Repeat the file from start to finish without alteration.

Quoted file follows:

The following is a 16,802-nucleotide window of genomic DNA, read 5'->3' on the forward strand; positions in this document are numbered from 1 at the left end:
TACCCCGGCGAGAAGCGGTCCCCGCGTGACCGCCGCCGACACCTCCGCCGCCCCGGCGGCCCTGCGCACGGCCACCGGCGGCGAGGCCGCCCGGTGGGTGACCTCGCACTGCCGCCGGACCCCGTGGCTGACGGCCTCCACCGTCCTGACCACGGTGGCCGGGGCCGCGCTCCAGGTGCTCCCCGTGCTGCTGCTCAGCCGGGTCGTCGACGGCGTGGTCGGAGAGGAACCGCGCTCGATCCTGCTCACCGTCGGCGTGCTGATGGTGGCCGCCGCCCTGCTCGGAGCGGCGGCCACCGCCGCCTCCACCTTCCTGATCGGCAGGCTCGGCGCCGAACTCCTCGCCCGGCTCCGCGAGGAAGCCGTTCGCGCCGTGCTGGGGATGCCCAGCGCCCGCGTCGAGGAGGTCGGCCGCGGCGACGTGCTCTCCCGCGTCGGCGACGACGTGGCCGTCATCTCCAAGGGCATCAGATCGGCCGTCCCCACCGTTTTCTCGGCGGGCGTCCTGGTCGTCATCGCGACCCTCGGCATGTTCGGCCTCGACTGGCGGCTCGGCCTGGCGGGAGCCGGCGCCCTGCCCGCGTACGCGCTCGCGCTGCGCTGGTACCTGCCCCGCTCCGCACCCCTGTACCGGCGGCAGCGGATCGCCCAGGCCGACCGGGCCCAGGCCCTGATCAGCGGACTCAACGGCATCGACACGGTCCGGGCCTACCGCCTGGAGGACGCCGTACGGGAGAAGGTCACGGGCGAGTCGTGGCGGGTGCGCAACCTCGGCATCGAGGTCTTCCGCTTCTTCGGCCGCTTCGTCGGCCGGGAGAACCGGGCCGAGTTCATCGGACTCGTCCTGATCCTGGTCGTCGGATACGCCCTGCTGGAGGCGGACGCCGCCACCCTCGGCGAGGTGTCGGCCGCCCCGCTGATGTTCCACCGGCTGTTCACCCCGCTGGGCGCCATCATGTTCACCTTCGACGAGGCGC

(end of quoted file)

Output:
The following is a 16,802-nucleotide window of genomic DNA, read 5'->3' on the forward strand; positions in this document are numbered from 1 at the left end:
TACCCCGGCGAGAAGCGGTCCCCGCGTGACCGCCGCCGACACCTCCGCCGCCCCGGCGGCCCTGCGCACGGCCACCGGCGGCGAGGCCGCCCGGTGGGTGACCTCGCACTGCCGCCGGACCCCGTGGCTGACGGCCTCCACCGTCCTGACCACGGTGGCCGGGGCCGCGCTCCAGGTGCTCCCCGTGCTGCTGCTCAGCCGGGTCGTCGACGGCGTGGTCGGAGAGGAACCGCGCTCGATCCTGCTCACCGTCGGCGTGCTGATGGTGGCCGCCGCCCTGCTCGGAGCGGCGGCCACCGCCGCCTCCACCTTCCTGATCGGCAGGCTCGGCGCCGAACTCCTCGCCCGGCTCCGCGAGGAAGCCGTTCGCGCCGTGCTGGGGATGCCCAGCGCCCGCGTCGAGGAGGTCGGCCGCGGCGACGTGCTCTCCCGCGTCGGCGACGACGTGGCCGTCATCTCCAAGGGCATCAGATCGGCCGTCCCCACCGTTTTCTCGGCGGGCGTCCTGGTCGTCATCGCGACCCTCGGCATGTTCGGCCTCGACTGGCGGCTCGGCCTGGCGGGAGCCGGCGCCCTGCCCGCGTACGCGCTCGCGCTGCGCTGGTACCTGCCCCGCTCCGCACCCCTGTACCGGCGGCAGCGGATCGCCCAGGCCGACCGGGCCCAGGCCCTGATCAGCGGACTCAACGGCATCGACACGGTCCGGGCCTACCGCCTGGAGGACGCCGTACGGGAGAAGGTCACGGGCGAGTCGTGGCGGGTGCGCAACCTCGGCATCGAGGTCTTCCGCTTCTTCGGCCGCTTCGTCGGCCGGGAGAACCGGGCCGAGTTCATCGGACTCGTCCTGATCCTGGTCGTCGGATACGCCCTGCTGGAGGCGGACGCCGCCACCCTCGGCGAGGTGTCGGCCGCCCCGCTGATGTTCCACCGGCTGTTCACCCCGCTGGGCGCCATCATGTTCACCTTCGACGAGGCGC